Throughout high school, I had teachers who would rejoice whenever anyone spoke up in class—particularly when they were answering a question correctly. Additionally, they would barely reprimand any student for causing any type of raucous behavior within the classroom.
Students loved these teachers.
However, I also had teachers who would offer no acknowledgment beyond “correct” when a student answered a question with the appropriate answer, but they would offer disapproval if a student answered incorrectly and scold any student for the slightest infraction.
Students didn’t love these teachers.
I didn’t realize it then, but I worked harder in the classes where the teachers were more likely to chastise me and where the opportunity to be praised was less frequent—sometimes nonexistent. I was determined to hear them utter some form of praise about my work, so I looked for any opportunity for that praise to be awarded, thus studying harder and being more attentive in their classes. But is this teaching method—where student praise is disregarded for a harsher approach—a successful tool to facilitate learning?
According to Joanne Lipman’s article “Why Tough Teachers Get Good Results” from The Wall Street Journal, “Studies have now shown, among other things, the benefits of moderate childhood stress; how praise kills kids’ self-esteem; and why grit is a better predictor of success than SAT scores.”
The article, based on Lipman’s experience with a high-school teacher whose methods would get him fired if applied today, lists eight traits that she believes need to be employed in the American teaching system so that students can gain rank over the rest of the developing world and not trail behind:
1. A little pain is good for you.
2. Drill, baby, drill.
3. Failure is an option.
4. Strict is better than nice.
5. Creativity can be learned.
6. Grit trumps talent.
7. Praise makes you weak…
8. …while stress makes you strong.
“All of which,” Lipman states, “flies in the face of the kinder, gentler philosophy that has dominated American education over the past few decades. The conventional wisdom holds that teachers are supposed to tease knowledge out of students, rather than pound it into their heads.”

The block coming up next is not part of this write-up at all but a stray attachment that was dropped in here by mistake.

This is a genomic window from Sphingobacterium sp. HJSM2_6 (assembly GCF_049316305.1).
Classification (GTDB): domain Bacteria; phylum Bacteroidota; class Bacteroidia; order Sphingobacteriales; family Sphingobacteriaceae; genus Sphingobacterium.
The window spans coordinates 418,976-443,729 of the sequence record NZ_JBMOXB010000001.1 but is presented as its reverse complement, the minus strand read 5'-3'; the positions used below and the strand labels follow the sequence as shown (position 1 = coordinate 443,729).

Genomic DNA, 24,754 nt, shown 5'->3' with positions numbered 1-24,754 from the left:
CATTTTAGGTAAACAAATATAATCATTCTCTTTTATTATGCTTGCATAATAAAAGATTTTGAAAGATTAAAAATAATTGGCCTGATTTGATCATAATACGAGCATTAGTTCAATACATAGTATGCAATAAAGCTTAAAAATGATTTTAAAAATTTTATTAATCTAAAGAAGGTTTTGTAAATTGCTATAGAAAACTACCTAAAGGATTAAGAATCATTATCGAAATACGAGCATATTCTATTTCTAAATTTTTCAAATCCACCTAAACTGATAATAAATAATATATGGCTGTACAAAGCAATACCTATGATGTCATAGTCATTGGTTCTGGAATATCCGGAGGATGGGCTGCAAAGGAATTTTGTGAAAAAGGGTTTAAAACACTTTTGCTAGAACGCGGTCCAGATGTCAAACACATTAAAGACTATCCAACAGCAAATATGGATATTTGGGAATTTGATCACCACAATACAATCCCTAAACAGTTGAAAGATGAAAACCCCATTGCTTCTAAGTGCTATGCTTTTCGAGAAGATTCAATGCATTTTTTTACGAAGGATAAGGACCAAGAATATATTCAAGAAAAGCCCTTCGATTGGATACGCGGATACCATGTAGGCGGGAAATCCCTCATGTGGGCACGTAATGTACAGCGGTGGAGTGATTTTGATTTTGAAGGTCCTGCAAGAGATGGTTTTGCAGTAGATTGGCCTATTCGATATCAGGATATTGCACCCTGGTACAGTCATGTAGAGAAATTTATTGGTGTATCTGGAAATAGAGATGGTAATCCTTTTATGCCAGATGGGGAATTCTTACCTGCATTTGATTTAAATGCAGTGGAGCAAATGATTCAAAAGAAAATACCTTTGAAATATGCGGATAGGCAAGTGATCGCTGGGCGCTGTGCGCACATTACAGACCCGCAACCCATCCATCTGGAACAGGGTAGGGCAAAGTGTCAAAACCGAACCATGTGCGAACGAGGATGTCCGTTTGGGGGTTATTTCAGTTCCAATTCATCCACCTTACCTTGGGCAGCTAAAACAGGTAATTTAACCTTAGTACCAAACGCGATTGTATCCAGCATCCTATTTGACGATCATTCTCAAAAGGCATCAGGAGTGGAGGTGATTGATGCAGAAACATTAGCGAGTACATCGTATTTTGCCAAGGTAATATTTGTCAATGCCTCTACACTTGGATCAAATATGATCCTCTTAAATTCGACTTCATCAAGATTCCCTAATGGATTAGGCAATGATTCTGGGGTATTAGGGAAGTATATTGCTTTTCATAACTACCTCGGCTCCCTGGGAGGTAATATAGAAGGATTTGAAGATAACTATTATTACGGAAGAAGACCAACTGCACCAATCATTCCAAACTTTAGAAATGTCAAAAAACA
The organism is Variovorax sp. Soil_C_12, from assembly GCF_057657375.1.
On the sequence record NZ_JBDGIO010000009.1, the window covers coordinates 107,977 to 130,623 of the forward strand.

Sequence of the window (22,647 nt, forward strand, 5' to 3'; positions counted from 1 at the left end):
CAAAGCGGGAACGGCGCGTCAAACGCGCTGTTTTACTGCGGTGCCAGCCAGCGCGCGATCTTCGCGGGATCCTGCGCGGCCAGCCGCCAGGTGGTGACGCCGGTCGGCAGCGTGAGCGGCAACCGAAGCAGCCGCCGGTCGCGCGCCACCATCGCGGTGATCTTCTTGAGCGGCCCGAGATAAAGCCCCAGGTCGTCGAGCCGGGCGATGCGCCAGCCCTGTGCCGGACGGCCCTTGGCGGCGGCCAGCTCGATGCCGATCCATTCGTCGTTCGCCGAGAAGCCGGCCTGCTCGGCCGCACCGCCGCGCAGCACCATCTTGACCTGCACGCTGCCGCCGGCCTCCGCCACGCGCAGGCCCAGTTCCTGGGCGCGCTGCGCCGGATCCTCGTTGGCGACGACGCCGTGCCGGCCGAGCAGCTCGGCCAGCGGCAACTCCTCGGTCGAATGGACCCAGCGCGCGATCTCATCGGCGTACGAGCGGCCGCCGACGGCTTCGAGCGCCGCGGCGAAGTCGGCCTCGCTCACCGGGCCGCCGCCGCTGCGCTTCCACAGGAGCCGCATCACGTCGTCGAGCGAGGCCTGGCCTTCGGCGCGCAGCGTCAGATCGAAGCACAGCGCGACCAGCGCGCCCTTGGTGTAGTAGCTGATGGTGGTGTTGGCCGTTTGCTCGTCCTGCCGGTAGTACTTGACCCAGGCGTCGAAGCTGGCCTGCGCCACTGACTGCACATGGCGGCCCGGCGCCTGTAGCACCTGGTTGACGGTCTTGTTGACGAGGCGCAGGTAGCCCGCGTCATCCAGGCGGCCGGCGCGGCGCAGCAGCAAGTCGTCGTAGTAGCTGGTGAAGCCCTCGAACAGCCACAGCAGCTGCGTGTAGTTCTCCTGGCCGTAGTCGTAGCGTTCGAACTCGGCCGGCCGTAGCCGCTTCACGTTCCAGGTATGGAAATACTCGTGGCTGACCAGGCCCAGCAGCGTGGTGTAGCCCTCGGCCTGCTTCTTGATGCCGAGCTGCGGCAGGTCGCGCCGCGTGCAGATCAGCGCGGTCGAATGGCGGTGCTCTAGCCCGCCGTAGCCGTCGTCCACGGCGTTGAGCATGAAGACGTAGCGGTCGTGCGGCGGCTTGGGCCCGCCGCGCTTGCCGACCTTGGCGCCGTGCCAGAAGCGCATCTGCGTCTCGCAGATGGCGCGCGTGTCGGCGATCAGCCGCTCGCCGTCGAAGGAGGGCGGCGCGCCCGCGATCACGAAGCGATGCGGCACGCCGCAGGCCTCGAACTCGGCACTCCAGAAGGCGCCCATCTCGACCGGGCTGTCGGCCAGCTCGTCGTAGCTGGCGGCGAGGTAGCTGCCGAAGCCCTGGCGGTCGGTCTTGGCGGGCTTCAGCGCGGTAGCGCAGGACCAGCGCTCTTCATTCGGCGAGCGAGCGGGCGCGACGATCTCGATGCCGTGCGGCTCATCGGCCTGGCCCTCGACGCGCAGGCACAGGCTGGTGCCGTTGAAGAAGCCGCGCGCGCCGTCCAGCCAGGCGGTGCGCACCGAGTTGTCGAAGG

I may not have liked those teachers in high school, but I appreciated their stricter methods. I never felt like I was the best, so I kept pushing forward. While I don’t intend to discredit the “nice” teachers, I learned more (and continue to learn more) in a more strict environment over one where I felt I could take a nap without the teacher noticing.
This brings about the question: How do teachers know which method will work for them and why do they choose to adopt it?
An article from The Atlantic called “Report: Teachers Aren’t Trained to Praise Their Students” states, “The report identifies ‘The Big Five’ of classroom management: Make rules; establish structure and routines; praise students for positive behavior; address bad behavior; and maintain student behavior. And it discovered that of all of these, the value praise was the least likely to be formally discussed.”
New teachers aren’t being taught how to praise students—something that seems innate—but rather to create a classroom environment where they are respected and have the full attention of their students.
Indeed, I think less praise and more pressure is better for students. Yes, they may feel more anxiety about succeeding, but they won’t become complacent—which can happen from continual praise, especially with young students.
Did You Know?
Mastery learning, according to the New York Times article “In ‘Flipped’ Classrooms, a Method for Mastery,” is such that “the student’s understanding of a subject is a constant and time is a variable; when each fifth grader masters prime factorization, for instance, he moves onto greatest common factors, each at his own pace.”
Briefly popular in the 1920s, one of the advantages of mastery learning is that the student decides the pace of the class, not the teacher. The teacher provides the necessary materials, but the students work at their preferred rates.
Initially a problem for teachers because of the varying levels of understanding among the students, mastery learning is being revived thanks to a process knows as the flipped classroom (check out our 2012 blog covering the topic), where “teachers make videos of their lecture introducing new concepts and assign them as homework. That frees up precious class time to work directly with students on projects, exercises or problem sets—the stuff that students would traditionally do at home. Now instead, of struggling alone, students can do the most important work with a teacher or peers who can help.”